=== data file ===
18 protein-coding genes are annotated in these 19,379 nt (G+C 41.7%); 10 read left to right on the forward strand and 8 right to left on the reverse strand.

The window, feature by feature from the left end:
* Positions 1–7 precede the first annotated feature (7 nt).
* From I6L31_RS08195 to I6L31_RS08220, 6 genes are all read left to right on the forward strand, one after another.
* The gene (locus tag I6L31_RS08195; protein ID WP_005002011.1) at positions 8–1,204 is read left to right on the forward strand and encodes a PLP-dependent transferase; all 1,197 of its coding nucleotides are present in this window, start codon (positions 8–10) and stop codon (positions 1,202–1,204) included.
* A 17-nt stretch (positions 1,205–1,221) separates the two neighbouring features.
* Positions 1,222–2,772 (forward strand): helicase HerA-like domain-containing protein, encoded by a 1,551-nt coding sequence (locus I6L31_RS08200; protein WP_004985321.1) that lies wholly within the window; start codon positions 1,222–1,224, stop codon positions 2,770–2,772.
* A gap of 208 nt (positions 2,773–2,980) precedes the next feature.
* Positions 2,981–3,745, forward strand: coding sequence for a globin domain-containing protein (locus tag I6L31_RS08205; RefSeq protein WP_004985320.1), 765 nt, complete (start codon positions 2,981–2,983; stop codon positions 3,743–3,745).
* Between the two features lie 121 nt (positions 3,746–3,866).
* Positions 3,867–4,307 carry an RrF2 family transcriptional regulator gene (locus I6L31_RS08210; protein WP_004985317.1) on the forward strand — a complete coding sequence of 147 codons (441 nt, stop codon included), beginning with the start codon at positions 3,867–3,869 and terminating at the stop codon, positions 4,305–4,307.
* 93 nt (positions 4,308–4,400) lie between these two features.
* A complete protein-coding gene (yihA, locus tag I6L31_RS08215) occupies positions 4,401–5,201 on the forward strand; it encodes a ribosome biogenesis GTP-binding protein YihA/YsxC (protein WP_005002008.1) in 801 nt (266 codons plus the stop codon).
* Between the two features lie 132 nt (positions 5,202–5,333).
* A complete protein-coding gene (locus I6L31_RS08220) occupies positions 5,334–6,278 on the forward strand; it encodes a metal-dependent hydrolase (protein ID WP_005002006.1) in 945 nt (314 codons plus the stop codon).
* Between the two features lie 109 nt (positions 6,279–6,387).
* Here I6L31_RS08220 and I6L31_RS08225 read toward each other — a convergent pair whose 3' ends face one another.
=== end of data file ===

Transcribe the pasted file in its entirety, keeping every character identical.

18 protein-coding genes are annotated in these 19,379 nt (G+C 41.7%); 10 read left to right on the forward strand and 8 right to left on the reverse strand.

The window, feature by feature from the left end:
* Positions 1–7 precede the first annotated feature (7 nt).
* From I6L31_RS08195 to I6L31_RS08220, 6 genes are all read left to right on the forward strand, one after another.
* The gene (locus tag I6L31_RS08195; protein ID WP_005002011.1) at positions 8–1,204 is read left to right on the forward strand and encodes a PLP-dependent transferase; all 1,197 of its coding nucleotides are present in this window, start codon (positions 8–10) and stop codon (positions 1,202–1,204) included.
* A 17-nt stretch (positions 1,205–1,221) separates the two neighbouring features.
* Positions 1,222–2,772 (forward strand): helicase HerA-like domain-containing protein, encoded by a 1,551-nt coding sequence (locus I6L31_RS08200; protein WP_004985321.1) that lies wholly within the window; start codon positions 1,222–1,224, stop codon positions 2,770–2,772.
* A gap of 208 nt (positions 2,773–2,980) precedes the next feature.
* Positions 2,981–3,745, forward strand: coding sequence for a globin domain-containing protein (locus tag I6L31_RS08205; RefSeq protein WP_004985320.1), 765 nt, complete (start codon positions 2,981–2,983; stop codon positions 3,743–3,745).
* Between the two features lie 121 nt (positions 3,746–3,866).
* Positions 3,867–4,307 carry an RrF2 family transcriptional regulator gene (locus I6L31_RS08210; protein WP_004985317.1) on the forward strand — a complete coding sequence of 147 codons (441 nt, stop codon included), beginning with the start codon at positions 3,867–3,869 and terminating at the stop codon, positions 4,305–4,307.
* 93 nt (positions 4,308–4,400) lie between these two features.
* A complete protein-coding gene (yihA, locus tag I6L31_RS08215) occupies positions 4,401–5,201 on the forward strand; it encodes a ribosome biogenesis GTP-binding protein YihA/YsxC (protein WP_005002008.1) in 801 nt (266 codons plus the stop codon).
* Between the two features lie 132 nt (positions 5,202–5,333).
* A complete protein-coding gene (locus I6L31_RS08220) occupies positions 5,334–6,278 on the forward strand; it encodes a metal-dependent hydrolase (protein ID WP_005002006.1) in 945 nt (314 codons plus the stop codon).
* Between the two features lie 109 nt (positions 6,279–6,387).
* Here I6L31_RS08220 and I6L31_RS08225 read toward each other — a convergent pair whose 3' ends face one another.